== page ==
Reporting Tony Aiello
NEW YORK (CBSNewYork/AP) – The suspect in the gruesome murder of a Portuguese journalist at the Inter-Continental New York Times Square Hotel is undergoing psychiatric evaluation at Bellevue Hospital, police sources said.
Renato Seabra, a 20-year-old Portuguese male model, checked into Bellevue Hospital early Saturday morning for injuries of his own. He has not been charged or interviewed yet in the death of journalist and gay rights activist Carlos Castro, police said.
Police said hotel workers found Castro’s lifeless body in a pool of blood at 7 p.m. on Friday on the 34th floor of the hotel located at West 44th Street and Eighth Avenue. Police said Castro was also sexually mutilated.
Crime scene investigators were at the hotel into Saturday morning. Police said the victim suffered serious head trauma. The medical examiner’s office will determine the cause of death.
Police said a friend came to check on Castro when she discovered him dead. She told police she saw Seabra leaving the hotel, asking about Castro and Seabra reportedly told her “he’s not coming out.”
The incident is unsettling for guests like Ann from Denmark.
“This is so far from the daily life. I think it’s too unreal for me to comprehend,” she said.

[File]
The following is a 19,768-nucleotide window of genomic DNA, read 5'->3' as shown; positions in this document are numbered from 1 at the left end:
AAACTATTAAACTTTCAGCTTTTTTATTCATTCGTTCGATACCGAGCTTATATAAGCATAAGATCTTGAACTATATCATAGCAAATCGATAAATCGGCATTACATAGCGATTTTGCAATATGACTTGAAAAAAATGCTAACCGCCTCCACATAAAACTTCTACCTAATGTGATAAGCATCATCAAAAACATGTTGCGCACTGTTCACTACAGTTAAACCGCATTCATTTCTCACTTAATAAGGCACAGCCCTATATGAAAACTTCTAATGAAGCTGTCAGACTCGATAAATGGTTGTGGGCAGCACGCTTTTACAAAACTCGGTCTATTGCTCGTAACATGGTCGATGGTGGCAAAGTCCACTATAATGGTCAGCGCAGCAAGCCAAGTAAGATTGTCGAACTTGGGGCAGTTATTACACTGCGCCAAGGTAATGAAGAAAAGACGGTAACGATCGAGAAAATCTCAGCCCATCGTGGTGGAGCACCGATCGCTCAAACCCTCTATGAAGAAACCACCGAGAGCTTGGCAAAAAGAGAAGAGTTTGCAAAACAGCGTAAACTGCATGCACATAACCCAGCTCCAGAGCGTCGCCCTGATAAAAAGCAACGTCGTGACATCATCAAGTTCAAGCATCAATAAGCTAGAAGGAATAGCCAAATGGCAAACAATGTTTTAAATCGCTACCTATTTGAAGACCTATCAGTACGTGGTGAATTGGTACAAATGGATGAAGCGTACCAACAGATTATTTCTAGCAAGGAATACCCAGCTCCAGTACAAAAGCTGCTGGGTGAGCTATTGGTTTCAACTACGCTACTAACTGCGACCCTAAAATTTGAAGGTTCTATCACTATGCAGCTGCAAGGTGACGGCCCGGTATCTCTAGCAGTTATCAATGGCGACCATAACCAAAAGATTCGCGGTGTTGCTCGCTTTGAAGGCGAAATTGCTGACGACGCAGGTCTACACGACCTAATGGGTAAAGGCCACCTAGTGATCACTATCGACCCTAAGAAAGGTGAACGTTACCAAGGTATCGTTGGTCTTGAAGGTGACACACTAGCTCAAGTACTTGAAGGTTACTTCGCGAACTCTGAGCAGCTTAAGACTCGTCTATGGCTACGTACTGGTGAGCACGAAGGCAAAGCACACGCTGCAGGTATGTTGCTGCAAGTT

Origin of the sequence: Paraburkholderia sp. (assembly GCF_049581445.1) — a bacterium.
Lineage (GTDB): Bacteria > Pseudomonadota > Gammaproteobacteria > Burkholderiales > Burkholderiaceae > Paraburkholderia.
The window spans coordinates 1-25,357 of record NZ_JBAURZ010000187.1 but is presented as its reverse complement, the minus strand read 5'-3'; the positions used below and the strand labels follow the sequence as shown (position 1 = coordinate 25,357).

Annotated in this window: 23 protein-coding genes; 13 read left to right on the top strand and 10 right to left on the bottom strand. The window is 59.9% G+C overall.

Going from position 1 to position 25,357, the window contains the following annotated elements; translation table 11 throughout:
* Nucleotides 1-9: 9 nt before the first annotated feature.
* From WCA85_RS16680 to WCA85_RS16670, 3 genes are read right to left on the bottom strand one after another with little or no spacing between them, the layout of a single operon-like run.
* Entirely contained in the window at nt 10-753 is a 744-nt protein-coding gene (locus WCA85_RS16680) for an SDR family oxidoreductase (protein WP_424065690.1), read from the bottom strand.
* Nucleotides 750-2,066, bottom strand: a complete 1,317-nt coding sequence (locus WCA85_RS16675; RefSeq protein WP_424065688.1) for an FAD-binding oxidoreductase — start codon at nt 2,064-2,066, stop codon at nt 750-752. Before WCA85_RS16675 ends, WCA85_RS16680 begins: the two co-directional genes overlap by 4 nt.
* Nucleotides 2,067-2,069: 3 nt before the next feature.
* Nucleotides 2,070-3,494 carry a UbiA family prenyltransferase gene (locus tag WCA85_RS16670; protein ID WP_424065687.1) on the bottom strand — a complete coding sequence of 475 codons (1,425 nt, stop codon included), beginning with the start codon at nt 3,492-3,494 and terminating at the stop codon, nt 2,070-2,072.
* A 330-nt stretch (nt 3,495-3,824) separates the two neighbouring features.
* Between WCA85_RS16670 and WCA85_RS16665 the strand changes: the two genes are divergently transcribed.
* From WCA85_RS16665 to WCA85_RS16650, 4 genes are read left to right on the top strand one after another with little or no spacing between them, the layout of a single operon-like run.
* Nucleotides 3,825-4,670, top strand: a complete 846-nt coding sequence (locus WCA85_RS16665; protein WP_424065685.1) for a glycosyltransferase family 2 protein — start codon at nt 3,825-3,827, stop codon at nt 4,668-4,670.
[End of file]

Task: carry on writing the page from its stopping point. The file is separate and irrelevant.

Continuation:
Seabra, who rocketed to fame in Portugal last year when he was a finalist on a popular model-search reality show, and Castro, who reported mostly on the fashion and music world, had checked into the hotel on Dec. 29. The two are said to be in a relationship and came to New York City for Broadway plays and the New Year’s Eve celebration.
One guest, who didn’t want to show her face, told CBS 2 she heard fighting coming from the victim’s room.
“Earlier on, I heard loud voices. Just a couple arguing, just like voices coming from the room. I’m quite frightened because we’re here on our honeymoon,” she said.
“It’s unfortunate. I’m not shocked by it. This is a large city and crime is everywhere,” another guest said.
Seabra was a contestant last year on a Portuguese TV show called “A Prodcura Do Sonho,” or “Pursuit of a Dream,” which hunts for modeling talent.
Castro was admired in Portugal for his bravery in coming out as a gay man and “revealing the feminine side of his personality,” said Rui Pedro Tendinha, a fellow journalist who knew Castro.
Castro was a high-profile public figure as a journalist and TV personality, Tendinha said.
“The way he died is causing a big commotion in Portugal,” he said.
“Any death is tragic but this one is especially sad,” said Carlos Picarra, the founder of Portugal’s Lux and VIP celebrity magazines. “This is hard to understand.”
He called Castro a “very open, ambitious guy” whom he respected.
Designer Ana Salazar, considered a fashion pioneers in Portugal, recalled Castro’s role as one of the country’s first social columnists.
“I was both in his best- and worst-dressed lists in the ’80s,” she said.
She said she was shocked by his death.
“It’s like something out of a horror movie,” she added.
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